Chief Justice of Family Court of Australia Calls for Immediate Legalisation of Commercial Surrogacy in Australia


HomeNewsChief Justice of Family Court of Australia Calls for Immediate Legalisation of Commercial Surrogacy in Australia

Chief Justice of Family Court of Australia Calls for Immediate Legalisation of Commercial Surrogacy in Australia

Surrogacy – Is it Time to Legalise Commercial Surrogacy in Australia? Chief Justice of the Family Court of Australia, Diana Bryant, Says “Yes”

Speaking at the University of Queensland over the weekend, Chief Justice Diana Bryant referred to two recent tragic events in surrogacy which made the news as being examples of situations which supported the argument that commercial surrogacy arrangements in Australia should be immediately legalised and be made the subject of proper regulation by legislation to properly control the process.

Her Honour’s comments followed the highly pubilicised “Baby Gammy” case, where a man with a chequered past, was, with his Wife, permitted to enter a commercial surrogacy arrangement with a woman in Thailand. Twins were born and one was affected by Downs Syndrome. The Downs Syndrome child was left behind with an ill-equipped and unfinancial mother. Whilst subsequent crowd funding may have assisted, the welfare of that child remains a concern as does the child who came to Australia, whose right to enjoy a relationship with siblings, connect and learn about their family of origin and whose future outlook (and likely future mental health) may well be affected by misguided acts of the parents.

Her Honour also referred to a case out of India, where a commercial surrogacy arrangement was entered and healthy twins were born, however, one twin was not brought back to Australia because the parents already had a child of that sex.

Again, foreseeably, a raft of critical and concerning child welfare concerns arise.

Her Honour advocated that Australia could enact a system which would be able to end or avoid similar outcomes and unethical arrangements occurring overseas.

Her Honour said: “If we allow it in Australia, we then can regulate it and ensure that it’s done on ethical terms.”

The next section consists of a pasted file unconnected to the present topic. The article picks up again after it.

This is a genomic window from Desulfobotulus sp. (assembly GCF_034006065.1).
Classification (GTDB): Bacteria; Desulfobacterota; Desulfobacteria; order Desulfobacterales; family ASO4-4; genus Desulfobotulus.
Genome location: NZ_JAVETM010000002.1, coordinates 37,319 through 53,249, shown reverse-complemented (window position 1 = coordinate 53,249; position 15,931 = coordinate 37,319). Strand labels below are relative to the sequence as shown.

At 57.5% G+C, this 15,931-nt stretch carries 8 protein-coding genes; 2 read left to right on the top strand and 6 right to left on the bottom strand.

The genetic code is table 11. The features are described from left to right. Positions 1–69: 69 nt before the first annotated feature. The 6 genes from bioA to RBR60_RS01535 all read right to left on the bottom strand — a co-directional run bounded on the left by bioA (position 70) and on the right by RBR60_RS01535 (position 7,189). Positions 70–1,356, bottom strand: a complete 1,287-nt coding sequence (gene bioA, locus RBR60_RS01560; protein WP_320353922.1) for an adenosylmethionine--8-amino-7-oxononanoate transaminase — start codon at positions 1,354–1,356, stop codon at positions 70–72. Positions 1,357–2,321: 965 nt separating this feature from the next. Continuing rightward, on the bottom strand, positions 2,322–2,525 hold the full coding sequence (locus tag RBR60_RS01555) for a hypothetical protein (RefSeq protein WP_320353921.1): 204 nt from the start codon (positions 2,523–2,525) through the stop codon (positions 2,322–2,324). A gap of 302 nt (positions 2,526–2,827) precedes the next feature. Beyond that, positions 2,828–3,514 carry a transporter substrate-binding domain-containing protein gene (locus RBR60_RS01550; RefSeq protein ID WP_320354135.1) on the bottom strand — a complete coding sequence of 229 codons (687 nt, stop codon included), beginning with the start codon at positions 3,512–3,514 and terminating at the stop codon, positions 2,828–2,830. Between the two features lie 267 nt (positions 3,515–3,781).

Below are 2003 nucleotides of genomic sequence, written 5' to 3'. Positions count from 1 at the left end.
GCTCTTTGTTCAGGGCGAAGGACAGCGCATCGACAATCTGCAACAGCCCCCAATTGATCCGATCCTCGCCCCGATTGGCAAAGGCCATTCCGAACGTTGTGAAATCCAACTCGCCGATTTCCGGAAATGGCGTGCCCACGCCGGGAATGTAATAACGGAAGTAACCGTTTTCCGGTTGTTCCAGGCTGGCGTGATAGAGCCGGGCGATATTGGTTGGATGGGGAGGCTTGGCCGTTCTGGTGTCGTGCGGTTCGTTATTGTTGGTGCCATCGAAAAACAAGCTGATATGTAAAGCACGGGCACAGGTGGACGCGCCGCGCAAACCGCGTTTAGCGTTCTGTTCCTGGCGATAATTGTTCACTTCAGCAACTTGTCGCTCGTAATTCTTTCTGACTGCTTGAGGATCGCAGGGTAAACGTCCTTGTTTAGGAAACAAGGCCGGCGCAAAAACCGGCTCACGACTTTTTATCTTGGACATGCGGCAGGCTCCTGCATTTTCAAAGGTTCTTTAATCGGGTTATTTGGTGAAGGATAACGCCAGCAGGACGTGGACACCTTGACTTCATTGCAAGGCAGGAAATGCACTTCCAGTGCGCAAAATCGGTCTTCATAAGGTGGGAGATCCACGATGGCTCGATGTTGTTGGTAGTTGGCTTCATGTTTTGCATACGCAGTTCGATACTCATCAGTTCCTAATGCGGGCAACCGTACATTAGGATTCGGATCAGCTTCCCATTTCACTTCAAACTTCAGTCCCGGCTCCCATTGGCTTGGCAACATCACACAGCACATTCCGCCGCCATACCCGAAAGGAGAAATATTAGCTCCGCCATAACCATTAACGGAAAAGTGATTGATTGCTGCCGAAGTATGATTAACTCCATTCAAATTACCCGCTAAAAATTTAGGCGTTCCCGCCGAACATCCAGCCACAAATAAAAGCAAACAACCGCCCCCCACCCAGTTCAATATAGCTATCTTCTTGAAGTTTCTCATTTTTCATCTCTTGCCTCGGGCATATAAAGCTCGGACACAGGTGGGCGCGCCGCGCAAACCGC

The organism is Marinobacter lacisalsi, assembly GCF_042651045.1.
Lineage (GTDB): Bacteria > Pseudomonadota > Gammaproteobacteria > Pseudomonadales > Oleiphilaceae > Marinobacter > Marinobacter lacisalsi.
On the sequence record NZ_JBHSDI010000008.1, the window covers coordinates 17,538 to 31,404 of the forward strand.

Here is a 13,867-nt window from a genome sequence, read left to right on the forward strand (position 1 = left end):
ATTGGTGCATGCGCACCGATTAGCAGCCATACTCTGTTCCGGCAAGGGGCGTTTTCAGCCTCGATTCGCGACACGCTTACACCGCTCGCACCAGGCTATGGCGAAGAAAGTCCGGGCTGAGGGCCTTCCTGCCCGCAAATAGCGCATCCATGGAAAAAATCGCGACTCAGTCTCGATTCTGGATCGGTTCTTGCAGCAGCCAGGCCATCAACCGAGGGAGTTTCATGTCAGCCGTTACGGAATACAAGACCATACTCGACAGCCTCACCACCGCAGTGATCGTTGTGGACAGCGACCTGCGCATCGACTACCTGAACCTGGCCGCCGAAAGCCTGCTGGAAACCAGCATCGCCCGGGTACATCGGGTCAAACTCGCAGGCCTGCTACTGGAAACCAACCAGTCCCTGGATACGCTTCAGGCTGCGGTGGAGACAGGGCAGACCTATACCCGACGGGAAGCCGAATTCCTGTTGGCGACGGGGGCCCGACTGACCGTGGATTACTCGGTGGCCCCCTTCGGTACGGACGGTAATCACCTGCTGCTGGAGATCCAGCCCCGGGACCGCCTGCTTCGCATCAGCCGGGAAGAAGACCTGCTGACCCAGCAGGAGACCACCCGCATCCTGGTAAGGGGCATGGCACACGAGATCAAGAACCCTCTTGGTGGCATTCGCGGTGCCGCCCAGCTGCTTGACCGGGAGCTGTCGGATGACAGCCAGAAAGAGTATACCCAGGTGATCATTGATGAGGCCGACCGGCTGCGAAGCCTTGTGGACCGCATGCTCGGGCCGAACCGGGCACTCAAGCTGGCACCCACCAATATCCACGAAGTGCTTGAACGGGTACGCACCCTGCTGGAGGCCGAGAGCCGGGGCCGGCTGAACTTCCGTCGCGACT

“I think the Government could eliminate some of the worst aspects of international surrogacy by devising some ethical requirements that need to be met before intending parents are permitted to bring a child back into Australia,” she said.
As it stands, the law in Australia makes it a crime to pay a woman a commercially negotiated sum in order to have her carry a child for someone else, except in the Northern Territory where there are no laws concerning surrogacy.

The limit of the contributions a person can make to such a person, is a reimbursement of her expenses, with effect that the majority of uncommercial arrangements are entered with and for the benefit of family members and extremely close friends who have bonds made sure by means other than financial.

The threat of prosecution in Australia for entering an overseas arrangement involving commercial payments, has not deterred thousands of Australian couples from going overseas to pay a surrogate mother.

The problems arise as soon as an unforeseen event happens – it’s unregulated, so pretty much, anything goes. Australians are being exposed to unethical behaviours but also are behaving unethically and inappropriately.

Justice Bryant said when they arrived home with a baby, there were many ethical and legal dilemmas, especially when an egg donor had been used.

For our part, we think she’s right. Anything which could remove risks (short and long term) for children, abandonment, separation from siblings, their right to know about their proper heritage….and all those like concerns and issues which could arise, really do mandate this happening. The sooner the better.

If arrangements are entered in Australia, by Australians, it would ensure that children born in Australia were able to be assessed and supported by Australian child welfare authorities, be born as Australian citizens. Likewise, pregnancies can be managed in countries where adequate genetic and early trimester testing can occur, so as people make informed choices.

As Her Honour indicated, a proper system should limit unethical behaviour and unscrupulous operators from profiteering upon people desperate for children at any cost.

If this is something you are passionate about, make sure you write to your local member of Federal Parliament to ask him or her to confirm support for a bill on the topic being passed into law.

Likewise, if you have a surrogacy question, we’d be happy to help.

Thanks for reading.

Dean Evans